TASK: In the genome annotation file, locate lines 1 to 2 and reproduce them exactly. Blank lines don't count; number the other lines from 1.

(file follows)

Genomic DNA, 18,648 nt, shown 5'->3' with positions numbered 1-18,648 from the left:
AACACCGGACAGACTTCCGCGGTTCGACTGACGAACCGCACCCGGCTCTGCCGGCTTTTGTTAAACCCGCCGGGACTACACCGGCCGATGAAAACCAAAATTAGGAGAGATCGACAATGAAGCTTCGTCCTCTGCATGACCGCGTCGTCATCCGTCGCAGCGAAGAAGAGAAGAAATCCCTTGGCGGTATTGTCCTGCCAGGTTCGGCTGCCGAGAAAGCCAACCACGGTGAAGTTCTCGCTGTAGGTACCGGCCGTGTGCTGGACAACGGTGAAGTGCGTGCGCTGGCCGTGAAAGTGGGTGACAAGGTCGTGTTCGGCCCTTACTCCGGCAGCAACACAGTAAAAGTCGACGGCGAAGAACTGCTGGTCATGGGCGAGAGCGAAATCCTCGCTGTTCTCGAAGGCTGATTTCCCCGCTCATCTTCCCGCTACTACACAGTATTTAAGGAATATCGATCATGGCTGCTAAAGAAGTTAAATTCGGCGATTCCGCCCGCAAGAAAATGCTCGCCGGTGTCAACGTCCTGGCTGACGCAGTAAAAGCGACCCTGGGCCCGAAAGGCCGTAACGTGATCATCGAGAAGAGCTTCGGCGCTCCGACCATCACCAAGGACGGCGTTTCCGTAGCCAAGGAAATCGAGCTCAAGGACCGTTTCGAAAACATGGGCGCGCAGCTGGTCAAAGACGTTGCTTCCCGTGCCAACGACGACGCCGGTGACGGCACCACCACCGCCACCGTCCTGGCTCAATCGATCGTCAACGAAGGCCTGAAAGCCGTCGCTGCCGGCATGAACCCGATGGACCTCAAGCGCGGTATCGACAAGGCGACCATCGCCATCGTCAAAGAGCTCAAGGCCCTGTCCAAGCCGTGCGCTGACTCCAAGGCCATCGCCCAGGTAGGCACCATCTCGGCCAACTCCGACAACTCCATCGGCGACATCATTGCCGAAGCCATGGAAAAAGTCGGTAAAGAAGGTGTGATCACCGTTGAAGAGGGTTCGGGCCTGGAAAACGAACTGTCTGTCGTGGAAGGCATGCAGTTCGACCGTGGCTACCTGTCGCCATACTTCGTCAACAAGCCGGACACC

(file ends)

Genomic DNA, 18,648 nt, shown 5'->3' with positions numbered 1-18,648 from the left:
AACACCGGACAGACTTCCGCGGTTCGACTGACGAACCGCACCCGGCTCTGCCGGCTTTTGTTAAACCCGCCGGGACTACACCGGCCGATGAAAACCAAAATTAGGAGAGATCGACAATGAAGCTTCGTCCTCTGCATGACCGCGTCGTCATCCGTCGCAGCGAAGAAGAGAAGAAATCCCTTGGCGGTATTGTCCTGCCAGGTTCGGCTGCCGAGAAAGCCAACCACGGTGAAGTTCTCGCTGTAGGTACCGGCCGTGTGCTGGACAACGGTGAAGTGCGTGCGCTGGCCGTGAAAGTGGGTGACAAGGTCGTGTTCGGCCCTTACTCCGGCAGCAACACAGTAAAAGTCGACGGCGAAGAACTGCTGGTCATGGGCGAGAGCGAAATCCTCGCTGTTCTCGAAGGCTGATTTCCCCGCTCATCTTCCCGCTACTACACAGTATTTAAGGAATATCGATCATGGCTGCTAAAGAAGTTAAATTCGGCGATTCCGCCCGCAAGAAAATGCTCGCCGGTGTCAACGTCCTGGCTGACGCAGTAAAAGCGACCCTGGGCCCGAAAGGCCGTAACGTGATCATCGAGAAGAGCTTCGGCGCTCCGACCATCACCAAGGACGGCGTTTCCGTAGCCAAGGAAATCGAGCTCAAGGACCGTTTCGAAAACATGGGCGCGCAGCTGGTCAAAGACGTTGCTTCCCGTGCCAACGACGACGCCGGTGACGGCACCACCACCGCCACCGTCCTGGCTCAATCGATCGTCAACGAAGGCCTGAAAGCCGTCGCTGCCGGCATGAACCCGATGGACCTCAAGCGCGGTATCGACAAGGCGACCATCGCCATCGTCAAAGAGCTCAAGGCCCTGTCCAAGCCGTGCGCTGACTCCAAGGCCATCGCCCAGGTAGGCACCATCTCGGCCAACTCCGACAACTCCATCGGCGACATCATTGCCGAAGCCATGGAAAAAGTCGGTAAAGAAGGTGTGATCACCGTTGAAGAGGGTTCGGGCCTGGAAAACGAACTGTCTGTCGTGGAAGGCATGCAGTTCGACCGTGGCTACCTGTCGCCATACTTCGTCAACAAGCCGGACACC